Vast Graveyard Of The Missing

This was a series of five interventions presented as part of the public program for the show ‘Martín Ramírez: His life in pictures. Another Interpretation’. Sánchez Kane’s moving —in both senses of the word— images, involved performers to expand the psychological depths and emotional tumult explored by Ramirez’s works, focusing more specifically on the immigrant experience. The artist’s interventions made use of the clothing and sculptures they had previously shown at New York Fashion Week earlier, and this represented the middle point of an arch that kept re-contextualizing the collection’s pieces to carry on different meanings, up until their last iteration in that year’s Mexico City’s Fashion Week. 

For this one-night institutional occasion, the artist collaborated with L.A. artist Rafa Esparza, and even recruited workers from the museum itself as performers. The first intervention consisted of a red door located between two performers all draped in red, linked together through the door with a red length of fabric shaped into the silhouette of a hand —the same metal hand silhouette that had previously appeared in New York as an accessory. The tableau, meant to signify the experience of leaving and being left behind, was also drenched in political and personal cues. The long red fabric referenced the ubiquitous ugly red ties worn by irate and red-faced politicians; the models wore their suit backwards, alluding to the out-of-placeness of dislocation; they also wore hats similar the one worn by the artist’s mother and the dancing shoes of jarana yucateca, the folkloric dance practiced in the artist’s home city of Mérida.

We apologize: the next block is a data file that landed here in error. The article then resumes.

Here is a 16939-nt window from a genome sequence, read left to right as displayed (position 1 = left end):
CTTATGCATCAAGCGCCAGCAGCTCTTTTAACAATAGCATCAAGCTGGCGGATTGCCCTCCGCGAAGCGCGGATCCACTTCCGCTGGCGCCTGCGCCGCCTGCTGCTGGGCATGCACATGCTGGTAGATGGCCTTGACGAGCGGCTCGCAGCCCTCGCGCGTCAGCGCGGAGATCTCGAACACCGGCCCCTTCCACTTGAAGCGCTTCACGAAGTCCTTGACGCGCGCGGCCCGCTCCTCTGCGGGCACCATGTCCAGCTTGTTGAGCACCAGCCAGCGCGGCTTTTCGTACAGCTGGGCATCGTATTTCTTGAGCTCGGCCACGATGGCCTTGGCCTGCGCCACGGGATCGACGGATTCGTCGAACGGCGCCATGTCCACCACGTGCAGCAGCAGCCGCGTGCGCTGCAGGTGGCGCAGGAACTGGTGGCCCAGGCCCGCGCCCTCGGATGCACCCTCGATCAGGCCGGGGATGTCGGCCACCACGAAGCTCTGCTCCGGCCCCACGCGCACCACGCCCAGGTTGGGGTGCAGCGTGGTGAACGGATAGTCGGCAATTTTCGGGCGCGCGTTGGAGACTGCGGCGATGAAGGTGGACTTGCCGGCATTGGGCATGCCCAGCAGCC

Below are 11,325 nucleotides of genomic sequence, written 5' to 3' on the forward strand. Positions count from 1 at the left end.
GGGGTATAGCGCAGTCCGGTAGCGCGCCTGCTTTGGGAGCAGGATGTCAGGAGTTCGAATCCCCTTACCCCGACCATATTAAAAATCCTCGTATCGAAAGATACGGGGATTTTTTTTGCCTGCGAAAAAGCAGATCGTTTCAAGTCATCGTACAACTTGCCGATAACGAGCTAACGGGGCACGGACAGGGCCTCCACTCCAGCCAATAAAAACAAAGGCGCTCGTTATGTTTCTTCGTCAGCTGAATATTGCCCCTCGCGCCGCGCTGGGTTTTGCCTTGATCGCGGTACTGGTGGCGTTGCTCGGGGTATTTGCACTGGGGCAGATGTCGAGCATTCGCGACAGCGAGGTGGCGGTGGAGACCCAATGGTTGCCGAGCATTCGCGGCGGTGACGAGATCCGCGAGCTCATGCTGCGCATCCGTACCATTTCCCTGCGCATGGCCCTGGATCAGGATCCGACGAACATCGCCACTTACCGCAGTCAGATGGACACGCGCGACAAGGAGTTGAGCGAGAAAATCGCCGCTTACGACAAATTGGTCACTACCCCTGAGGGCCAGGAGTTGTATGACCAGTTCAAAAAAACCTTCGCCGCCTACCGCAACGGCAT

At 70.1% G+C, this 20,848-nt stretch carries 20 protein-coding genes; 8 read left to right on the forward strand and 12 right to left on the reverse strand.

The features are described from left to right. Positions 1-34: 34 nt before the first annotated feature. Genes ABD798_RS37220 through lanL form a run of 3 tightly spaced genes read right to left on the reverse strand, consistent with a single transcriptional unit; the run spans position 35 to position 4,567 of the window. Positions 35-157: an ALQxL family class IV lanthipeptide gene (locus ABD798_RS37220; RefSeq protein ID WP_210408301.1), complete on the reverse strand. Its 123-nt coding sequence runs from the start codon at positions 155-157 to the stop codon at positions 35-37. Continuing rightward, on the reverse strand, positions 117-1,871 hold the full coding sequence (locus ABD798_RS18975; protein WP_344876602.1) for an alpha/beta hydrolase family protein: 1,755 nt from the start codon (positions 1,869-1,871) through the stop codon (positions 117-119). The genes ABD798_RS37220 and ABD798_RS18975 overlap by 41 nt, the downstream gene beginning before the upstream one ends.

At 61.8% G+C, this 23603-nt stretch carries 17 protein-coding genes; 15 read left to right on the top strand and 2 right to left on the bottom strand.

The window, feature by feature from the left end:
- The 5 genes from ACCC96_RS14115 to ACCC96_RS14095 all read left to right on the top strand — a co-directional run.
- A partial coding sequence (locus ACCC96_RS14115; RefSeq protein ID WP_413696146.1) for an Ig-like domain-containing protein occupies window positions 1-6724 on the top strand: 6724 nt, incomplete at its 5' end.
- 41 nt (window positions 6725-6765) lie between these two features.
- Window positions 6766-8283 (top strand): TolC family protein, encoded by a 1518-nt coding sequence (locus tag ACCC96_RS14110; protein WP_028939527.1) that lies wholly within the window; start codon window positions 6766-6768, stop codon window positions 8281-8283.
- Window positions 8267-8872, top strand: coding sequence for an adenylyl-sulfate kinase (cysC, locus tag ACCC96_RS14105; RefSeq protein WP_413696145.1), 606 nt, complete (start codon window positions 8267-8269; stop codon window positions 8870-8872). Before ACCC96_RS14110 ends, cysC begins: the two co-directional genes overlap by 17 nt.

Other interventions included a performer wearing a shroud with the words ‘gender violence kills women’ and a deconstructed metal-wire bra —also re-purposed from New York— tied to pantyhose attached to the building’s columns. This was an allusion to the limited use of public space that women are forced to restrict to in the name of their safety, the not-so-soft boundaries that keep them ‘in their place’. Another repurposed sculpture was a metal and plastic contraption and water-bottle mohawk that was an actually functional sculpture to transport and feed water to the wearer. Rafa Esparza wore a sculpture made out of stacked white cowboy hats and knife-pointed cowboy boots —which later re-appeared in the Mexico City presentation of the collection—, using them to stab a series of oranges: repetition as a key aspect of fashion, the necessity for constant identification and the existence of multiples for endless consumption. Finally, in an activation that tied together the New York, L.A. and Mexico City versions of the collection, the idea of image as trace appeared. This time with a performer using the mecapalero technique of transporting and moving objects with one’s forehead, to move forward two massive tractor wheels covered in red to leave a bloody trace behind them.